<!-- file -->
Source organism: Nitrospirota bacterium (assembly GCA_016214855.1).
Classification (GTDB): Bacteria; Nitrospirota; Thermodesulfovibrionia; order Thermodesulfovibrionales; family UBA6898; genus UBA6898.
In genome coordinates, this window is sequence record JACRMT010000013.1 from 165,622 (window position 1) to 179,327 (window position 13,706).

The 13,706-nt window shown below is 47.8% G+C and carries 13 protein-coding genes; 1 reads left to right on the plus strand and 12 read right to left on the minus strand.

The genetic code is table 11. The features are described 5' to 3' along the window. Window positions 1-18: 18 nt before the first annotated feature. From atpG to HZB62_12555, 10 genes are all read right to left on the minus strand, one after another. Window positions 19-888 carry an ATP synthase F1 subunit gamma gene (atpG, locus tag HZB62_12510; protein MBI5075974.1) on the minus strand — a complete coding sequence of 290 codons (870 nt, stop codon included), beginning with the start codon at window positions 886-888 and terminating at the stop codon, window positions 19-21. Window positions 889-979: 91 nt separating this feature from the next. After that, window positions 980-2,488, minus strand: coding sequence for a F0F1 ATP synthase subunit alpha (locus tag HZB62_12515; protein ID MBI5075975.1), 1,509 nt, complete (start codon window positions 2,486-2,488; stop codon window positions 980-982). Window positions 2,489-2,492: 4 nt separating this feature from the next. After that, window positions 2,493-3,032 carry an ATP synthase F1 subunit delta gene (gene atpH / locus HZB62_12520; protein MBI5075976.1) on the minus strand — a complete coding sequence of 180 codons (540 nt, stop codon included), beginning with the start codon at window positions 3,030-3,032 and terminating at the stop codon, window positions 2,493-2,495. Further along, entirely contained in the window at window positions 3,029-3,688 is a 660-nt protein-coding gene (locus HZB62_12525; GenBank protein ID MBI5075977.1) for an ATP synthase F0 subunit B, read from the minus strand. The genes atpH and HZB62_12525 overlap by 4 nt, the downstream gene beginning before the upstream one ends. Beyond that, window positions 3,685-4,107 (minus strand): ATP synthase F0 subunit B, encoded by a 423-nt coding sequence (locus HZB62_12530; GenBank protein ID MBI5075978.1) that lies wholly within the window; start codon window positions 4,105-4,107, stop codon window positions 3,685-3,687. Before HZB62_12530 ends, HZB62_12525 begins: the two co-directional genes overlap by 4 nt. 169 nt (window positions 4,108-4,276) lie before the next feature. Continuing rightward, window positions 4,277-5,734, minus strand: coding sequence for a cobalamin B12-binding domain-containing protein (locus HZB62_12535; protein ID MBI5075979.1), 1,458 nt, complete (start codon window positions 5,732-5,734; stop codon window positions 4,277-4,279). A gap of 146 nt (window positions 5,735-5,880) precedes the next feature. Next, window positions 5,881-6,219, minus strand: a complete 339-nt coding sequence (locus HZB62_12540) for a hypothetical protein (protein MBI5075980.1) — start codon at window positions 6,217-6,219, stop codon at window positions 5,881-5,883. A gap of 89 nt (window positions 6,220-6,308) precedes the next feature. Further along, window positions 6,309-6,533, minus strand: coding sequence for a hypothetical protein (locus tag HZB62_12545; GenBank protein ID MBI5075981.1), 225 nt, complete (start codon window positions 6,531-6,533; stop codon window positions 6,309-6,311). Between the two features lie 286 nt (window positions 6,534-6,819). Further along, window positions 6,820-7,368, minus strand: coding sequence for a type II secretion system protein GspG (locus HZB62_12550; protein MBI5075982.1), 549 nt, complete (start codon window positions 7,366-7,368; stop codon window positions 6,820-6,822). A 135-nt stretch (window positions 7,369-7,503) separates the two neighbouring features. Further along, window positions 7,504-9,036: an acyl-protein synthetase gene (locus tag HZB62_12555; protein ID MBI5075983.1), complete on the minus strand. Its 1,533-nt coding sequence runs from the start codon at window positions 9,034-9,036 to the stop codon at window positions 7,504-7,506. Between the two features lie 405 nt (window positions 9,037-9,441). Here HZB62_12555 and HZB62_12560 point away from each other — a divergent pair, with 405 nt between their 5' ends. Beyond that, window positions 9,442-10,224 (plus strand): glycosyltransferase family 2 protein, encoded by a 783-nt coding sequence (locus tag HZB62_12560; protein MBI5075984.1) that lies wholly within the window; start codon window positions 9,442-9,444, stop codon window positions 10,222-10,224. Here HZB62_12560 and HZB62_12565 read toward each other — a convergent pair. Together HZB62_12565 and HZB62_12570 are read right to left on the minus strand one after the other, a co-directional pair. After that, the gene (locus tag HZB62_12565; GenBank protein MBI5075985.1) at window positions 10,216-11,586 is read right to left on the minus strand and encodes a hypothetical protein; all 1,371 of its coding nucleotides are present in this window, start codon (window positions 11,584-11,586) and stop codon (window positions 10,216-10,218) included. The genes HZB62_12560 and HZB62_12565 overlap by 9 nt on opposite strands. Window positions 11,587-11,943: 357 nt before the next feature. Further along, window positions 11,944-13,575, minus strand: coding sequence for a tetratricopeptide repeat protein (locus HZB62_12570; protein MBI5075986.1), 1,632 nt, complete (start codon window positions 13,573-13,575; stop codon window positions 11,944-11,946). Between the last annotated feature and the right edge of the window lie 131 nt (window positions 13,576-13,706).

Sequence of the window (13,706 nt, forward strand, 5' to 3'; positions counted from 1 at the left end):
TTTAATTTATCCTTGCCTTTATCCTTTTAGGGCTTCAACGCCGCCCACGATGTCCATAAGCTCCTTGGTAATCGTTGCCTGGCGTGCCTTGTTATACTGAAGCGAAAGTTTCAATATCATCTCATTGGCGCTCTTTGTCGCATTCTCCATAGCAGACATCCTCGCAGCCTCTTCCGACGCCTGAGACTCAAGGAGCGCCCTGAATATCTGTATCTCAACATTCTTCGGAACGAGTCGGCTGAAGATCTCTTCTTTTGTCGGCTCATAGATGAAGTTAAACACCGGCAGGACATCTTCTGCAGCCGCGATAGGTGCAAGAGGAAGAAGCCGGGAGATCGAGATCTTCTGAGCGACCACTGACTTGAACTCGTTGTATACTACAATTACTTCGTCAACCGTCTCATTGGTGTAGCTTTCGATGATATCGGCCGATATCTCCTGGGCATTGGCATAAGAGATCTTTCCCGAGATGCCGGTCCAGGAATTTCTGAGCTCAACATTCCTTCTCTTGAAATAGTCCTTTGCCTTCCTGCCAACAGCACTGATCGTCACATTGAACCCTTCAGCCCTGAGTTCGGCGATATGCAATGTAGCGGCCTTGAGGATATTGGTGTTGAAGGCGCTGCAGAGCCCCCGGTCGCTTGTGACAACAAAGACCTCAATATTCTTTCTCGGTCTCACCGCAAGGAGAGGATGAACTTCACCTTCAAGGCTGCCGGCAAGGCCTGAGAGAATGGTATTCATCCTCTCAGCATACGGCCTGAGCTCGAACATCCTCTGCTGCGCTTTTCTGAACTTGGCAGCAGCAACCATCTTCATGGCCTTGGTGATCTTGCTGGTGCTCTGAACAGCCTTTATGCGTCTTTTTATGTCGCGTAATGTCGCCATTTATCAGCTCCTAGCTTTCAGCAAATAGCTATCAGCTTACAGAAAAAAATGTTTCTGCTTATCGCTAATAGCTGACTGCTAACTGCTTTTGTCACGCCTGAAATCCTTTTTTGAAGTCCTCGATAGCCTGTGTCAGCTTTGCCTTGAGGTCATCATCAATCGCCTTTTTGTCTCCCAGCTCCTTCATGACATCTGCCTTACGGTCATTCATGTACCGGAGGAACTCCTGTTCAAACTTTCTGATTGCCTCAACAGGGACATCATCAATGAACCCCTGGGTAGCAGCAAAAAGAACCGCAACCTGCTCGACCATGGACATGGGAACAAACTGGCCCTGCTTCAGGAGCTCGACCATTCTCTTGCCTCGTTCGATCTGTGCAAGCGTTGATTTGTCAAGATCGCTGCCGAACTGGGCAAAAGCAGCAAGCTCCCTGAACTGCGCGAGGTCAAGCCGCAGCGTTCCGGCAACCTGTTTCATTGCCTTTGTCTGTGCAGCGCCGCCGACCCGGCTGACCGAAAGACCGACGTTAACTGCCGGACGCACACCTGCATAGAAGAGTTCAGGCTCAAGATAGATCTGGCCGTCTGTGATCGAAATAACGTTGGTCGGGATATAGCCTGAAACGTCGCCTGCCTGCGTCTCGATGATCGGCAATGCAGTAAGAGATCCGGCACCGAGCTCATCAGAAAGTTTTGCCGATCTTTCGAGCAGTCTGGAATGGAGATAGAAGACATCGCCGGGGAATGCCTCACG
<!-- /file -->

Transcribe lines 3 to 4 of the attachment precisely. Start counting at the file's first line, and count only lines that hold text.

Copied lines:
In genome coordinates, this window is sequence record JACRMT010000013.1 from 165,622 (window position 1) to 179,327 (window position 13,706).

The 13,706-nt window shown below is 47.8% G+C and carries 13 protein-coding genes; 1 reads left to right on the plus strand and 12 read right to left on the minus strand.